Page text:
Anyone with even a passing interesting in modern art needs to own, at the very least, have access to this informational book by Prestel Publishing.
While I originally debated some of the artists (Whistler and Cezanne), it is fascinating to read a fact cheat sheets on each of the 50 artists. The book is designed so you don’t have to read front to back, however, it does make for an incredibly interesting read when you do.
For the most part, each artist has a comprehensive biography listing the important factors in their career. There is a detailed timeline on the top of the page highlight artists within a century timeframe. This helps show the influences of the artists but also significant issues such as the war.
A selection of dates are posted underneath the portrait of the artist. This usually has dates related to birth, death and dates related to paintings for which they are known for.
The page on the artists is filled with normal information usually found on the author but also some more trivia data. It is this balance that separates this book from other introductory art books. The author has selected the perfect taster amount to satisfy those who only want an introduction, but gives information should you want to investigate more.
The 50 artists featured [please note, this information is taken directly from the book]:
- James McNeil Whistler 1834-1903 – considered first major American artist to ear an international reputation.
- Paul Cezanne 1839-1906 ‘I am the forerunner of the new art. And I sense my work will be continued.’
- Claude Monet 1840-1926 was an intermediary between tradition and modernism.
Augste Rodin 1840-1917 considered the most important representative of sculpture in the late 19th century.
- Henri Rousseau 1844-1910. Something of an oddball of modernism – his work is difficult to categorize into any single established artistic style.
- Mary Cassatt 1844-1926 only American member of the original French Impressionist group.
- Paul Gauguin 1848-1903 After starting out as an Impressionist, he gave up realistic representation and found a new revolutionary style of his own.
- Vincent Van Gogh 1853-1890 paved the way for modern painting work an extraordinary but powerful oeuvre.
- Georges Seurat 1859-1891 This French painter managed to go beyond Impressionism by systematically developing a basic idea.
- Gustav Klimt 1862-1918 an outstanding representative of Austrian Art Nouveau and was a key figure in the international avant-garde breakthrough in Vienna.
- Edvard Munch 1863-1944 Norwegian painter was a pioneer of modern art.
- Henri de Toulouse-Lautrec 1864-1901 focused on areas of life that were not previously considered worth painting.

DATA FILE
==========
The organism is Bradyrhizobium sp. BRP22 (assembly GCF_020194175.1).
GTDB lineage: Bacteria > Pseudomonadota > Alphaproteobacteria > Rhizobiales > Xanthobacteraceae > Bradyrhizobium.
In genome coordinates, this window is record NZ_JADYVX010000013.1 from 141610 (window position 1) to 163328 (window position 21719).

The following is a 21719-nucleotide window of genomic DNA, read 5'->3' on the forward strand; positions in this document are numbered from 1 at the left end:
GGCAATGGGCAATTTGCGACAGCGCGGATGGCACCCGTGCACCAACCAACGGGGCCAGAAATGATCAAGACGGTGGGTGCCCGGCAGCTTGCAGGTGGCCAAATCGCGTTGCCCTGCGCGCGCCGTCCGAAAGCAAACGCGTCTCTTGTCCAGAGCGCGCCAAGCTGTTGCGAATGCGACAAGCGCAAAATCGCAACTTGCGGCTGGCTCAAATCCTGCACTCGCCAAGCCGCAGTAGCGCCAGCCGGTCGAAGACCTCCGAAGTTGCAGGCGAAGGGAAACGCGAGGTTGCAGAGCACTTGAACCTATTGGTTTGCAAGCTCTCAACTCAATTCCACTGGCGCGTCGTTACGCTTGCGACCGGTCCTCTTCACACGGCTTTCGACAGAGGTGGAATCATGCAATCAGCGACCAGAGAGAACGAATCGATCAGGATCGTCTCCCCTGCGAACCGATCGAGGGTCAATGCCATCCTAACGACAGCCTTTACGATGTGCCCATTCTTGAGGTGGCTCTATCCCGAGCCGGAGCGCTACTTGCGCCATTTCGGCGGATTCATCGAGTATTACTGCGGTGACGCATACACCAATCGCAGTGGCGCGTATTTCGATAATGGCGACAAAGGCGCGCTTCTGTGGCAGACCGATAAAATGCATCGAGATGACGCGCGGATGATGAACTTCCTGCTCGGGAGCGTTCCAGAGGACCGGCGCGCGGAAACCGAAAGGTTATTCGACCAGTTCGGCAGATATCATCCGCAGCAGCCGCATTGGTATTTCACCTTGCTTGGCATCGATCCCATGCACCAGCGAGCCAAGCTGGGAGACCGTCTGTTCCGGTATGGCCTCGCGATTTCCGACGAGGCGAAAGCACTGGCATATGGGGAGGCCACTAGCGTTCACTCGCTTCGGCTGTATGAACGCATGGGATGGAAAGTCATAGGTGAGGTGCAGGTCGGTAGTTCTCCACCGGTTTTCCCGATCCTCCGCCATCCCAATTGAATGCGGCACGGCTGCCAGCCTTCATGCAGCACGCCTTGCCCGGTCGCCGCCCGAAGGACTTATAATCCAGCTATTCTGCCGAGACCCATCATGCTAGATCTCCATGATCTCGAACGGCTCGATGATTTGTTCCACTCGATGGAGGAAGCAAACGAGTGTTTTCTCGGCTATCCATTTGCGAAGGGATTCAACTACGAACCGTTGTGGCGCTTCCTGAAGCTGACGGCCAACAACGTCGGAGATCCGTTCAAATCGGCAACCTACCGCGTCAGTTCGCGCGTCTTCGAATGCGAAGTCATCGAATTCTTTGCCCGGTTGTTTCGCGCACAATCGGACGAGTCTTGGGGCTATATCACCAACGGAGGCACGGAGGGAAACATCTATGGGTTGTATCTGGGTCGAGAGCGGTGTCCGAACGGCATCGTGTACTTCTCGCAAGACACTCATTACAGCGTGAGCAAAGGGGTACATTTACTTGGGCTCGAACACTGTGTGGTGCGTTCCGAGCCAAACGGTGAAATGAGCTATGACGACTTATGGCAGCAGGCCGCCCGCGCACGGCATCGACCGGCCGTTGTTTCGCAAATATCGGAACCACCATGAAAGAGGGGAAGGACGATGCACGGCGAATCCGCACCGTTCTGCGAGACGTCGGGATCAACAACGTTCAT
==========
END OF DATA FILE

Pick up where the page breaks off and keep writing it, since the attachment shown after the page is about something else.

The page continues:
- Vasil Kandinsky 1866-1944 triggered the most radical revolution in painting since the Renaissance, steering painting toward abstraction and influencing later artists’ explorations of a non-figurative world.
- Henri Matisse 1869-1954
Paul Klee 1879-1940 Painter, theorist and art teach, he was one of the most important artists of the 20th century.
- Kasimir Malevich 1878-1935 Russian painter who wanted to pry art away from real-life objects.
- Franz Marc 1880-1916 With Vasily Kandinsky, he was a founder of the Blaue Reiter group of artists.
- Ernst Ludwig Kirchner 1880-1938 One of his most famous images examines big-city life in Berlin; his Potsdancer Platz is a painting that captures the bustle of the metropolis.
- Pablo Picasso 1881-1973 “I wanted to be a painter, and I became Picasso.” – Pable Picasso
- Edward Hopper 1882-1967 To many people, one name above all represents American modernism.
- Marc Chagall 1887-1985 Combined aspects of the stylistic achievement of the Paris avant-garde with naïve, poetic memories of his Hasidic Jewish background in Belarus.
- Marcel Duchamp 1887-1968 French artists remembers as being a stimulus to the fasat-developing American art scene of the earl 20th century.
- Georgia O’Keeffe 1887-1989 launched a veritable revolution to still-life painting in the 1920s in the US with her outsized, magnified flower pictures.
- Giorgio de Chirico 1888-1978 “If a work of art is to be truly immortal, it must go beyond of human nature. It can have neither reason nor logic.”
- Egon Schiele 1890-1918 his daring nudes, unusual at the time for their frankness, shocked many of his contemporaries. Considered one of the most important painters in Vienna.
- Max Ernest 1891-1976 Painter, sculptor, draftsman and poet, he was the most important representatives of Dadaism and a key player in the development of Surrealist painting.